I suppose his fur was initially white, but it easy to see that he’d received thousands of pets from greasy-handed mechanics.
I had a great time chatting with Memo. He’s raced motorcycles of various sizes in various countries. He’s originally from just over the border in Colombia.
After my tire was changed, he did a little bit of work on my rear brake. Finally, I also had an oil change done. He inspected my rear sprocket and gave it his blessing to get me back home.
He was really serious about doing his work well, even re-doing the process of adjusting my chain tension multiple times. We exchanged info and did the signings.
Finally it came to the issue of payment. Though he had spent about four hours on my bike, he was only asking for about $10. I gave him $40. 🙂
Though we hit the jackpot with our choice of mechanic, all of our daylight was exhausted. Still, I wanted to make it to Cayambe, the home of my Ecuafamilia, for the evening. Though the road was winding, I knew it well and many sections were lit.
I made a real quick stop at the equator to snap a picture. It felt nice to be in my home-half of the globe.
Riding into Cayambe seemed like a homecoming of sorts. The business and streets were all familiar and I knew where I was going. It was such a pleasure to walk into my home away from home.
I’m going to step out of the day-to-day narrative for my time in Cayambe. It was a pause in the adventure, during which I spent most of my days writing, planning and eating an exorbitant amount of food.
I sometimes feel bad about being brief about these sections of my trip. It almost feels like I’m not giving the important “characters” enough “screen time.” Especially in the case of my Ecuafamilia, I cannot overstate how important their presence is in my story.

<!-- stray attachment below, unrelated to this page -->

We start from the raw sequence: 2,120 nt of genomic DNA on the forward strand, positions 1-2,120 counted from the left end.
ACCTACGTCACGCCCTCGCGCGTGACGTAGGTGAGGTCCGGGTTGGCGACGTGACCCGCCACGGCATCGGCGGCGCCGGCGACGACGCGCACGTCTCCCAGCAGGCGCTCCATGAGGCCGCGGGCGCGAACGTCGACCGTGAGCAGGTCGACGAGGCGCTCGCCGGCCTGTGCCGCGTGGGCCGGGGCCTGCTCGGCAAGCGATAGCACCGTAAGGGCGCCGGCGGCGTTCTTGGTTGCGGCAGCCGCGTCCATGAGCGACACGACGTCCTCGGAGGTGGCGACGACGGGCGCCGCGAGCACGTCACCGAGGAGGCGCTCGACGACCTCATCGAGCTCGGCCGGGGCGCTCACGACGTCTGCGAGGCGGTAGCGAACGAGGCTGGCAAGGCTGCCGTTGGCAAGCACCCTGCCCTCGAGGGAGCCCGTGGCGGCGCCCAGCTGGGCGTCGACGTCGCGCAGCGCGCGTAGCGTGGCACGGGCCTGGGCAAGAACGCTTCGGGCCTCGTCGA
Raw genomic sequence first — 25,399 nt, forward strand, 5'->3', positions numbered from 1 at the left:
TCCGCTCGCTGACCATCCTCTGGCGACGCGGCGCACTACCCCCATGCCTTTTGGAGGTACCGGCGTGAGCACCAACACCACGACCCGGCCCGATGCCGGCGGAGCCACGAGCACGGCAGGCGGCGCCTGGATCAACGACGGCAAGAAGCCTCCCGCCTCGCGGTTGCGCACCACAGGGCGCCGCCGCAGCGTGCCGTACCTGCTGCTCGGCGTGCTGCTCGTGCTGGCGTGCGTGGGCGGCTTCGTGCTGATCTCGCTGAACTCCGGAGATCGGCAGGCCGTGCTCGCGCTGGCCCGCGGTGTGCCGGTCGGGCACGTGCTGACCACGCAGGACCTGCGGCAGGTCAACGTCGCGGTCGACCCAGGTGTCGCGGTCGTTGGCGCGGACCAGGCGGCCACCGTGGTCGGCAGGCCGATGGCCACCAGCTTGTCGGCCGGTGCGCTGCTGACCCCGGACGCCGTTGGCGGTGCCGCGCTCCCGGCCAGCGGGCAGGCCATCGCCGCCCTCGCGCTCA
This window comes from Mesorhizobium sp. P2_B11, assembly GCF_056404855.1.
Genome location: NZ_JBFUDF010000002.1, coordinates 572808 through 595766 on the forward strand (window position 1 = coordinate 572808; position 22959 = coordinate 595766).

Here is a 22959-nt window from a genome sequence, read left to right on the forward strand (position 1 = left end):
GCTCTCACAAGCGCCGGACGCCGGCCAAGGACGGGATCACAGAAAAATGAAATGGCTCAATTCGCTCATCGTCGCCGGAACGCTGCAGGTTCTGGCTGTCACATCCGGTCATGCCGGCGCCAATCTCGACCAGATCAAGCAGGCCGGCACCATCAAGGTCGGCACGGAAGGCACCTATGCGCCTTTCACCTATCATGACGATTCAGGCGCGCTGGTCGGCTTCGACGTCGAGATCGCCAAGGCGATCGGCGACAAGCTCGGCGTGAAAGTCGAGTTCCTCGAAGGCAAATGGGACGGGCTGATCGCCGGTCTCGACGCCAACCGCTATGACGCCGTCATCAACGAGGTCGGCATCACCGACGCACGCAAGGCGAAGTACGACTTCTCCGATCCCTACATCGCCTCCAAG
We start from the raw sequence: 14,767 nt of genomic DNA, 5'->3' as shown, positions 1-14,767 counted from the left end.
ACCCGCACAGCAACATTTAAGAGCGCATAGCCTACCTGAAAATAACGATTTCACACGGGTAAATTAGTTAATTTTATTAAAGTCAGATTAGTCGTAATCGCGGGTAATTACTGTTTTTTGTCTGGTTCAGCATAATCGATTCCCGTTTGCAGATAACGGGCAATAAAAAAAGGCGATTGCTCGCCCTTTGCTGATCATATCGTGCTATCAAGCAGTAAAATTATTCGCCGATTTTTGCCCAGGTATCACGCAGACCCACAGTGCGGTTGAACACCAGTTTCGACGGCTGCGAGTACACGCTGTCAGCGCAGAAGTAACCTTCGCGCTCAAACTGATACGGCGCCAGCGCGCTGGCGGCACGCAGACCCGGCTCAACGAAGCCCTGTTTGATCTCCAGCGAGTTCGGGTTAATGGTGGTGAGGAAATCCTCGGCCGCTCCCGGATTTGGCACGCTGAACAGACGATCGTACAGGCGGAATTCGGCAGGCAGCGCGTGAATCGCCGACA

I’m not going to re-tell the story of how I became connected with this family, but it is back in THIS POST. Up in the picture above are my hosts from the first go-round: Rosita, Polito and their son, Paoul. During this trip I would also get to meet their daughter Pame, whose trip to study in Vancouver ended up connecting our families. I would also get to spend some more time with Rosita’s sister, Gaby, who helped me so much the first time I was there.
I said often that their home was “the land of seven options.” Whether it was the number of different foods on the table, the number of blankets on my bed, or the number of brushes that they gave me to clean Annie; I always had more than I needed.
One thing I didn’t need anymore was my “jungle beard.” It had overgrown to the point that removing it was a bit of a struggle. After a couple of days of Rosita telling me, “No te luces.” (“It doesn’t suit you”) I reclaimed my baby face. I don’t think I will ever grow more of a beard, so here’s a picture for posterity’s sake:
(It looked even worse in real life)
One of the most special experiences was getting to go visit the home of Rosita and Gaby’s parents. They live about an hour bus ride away from Cayambe.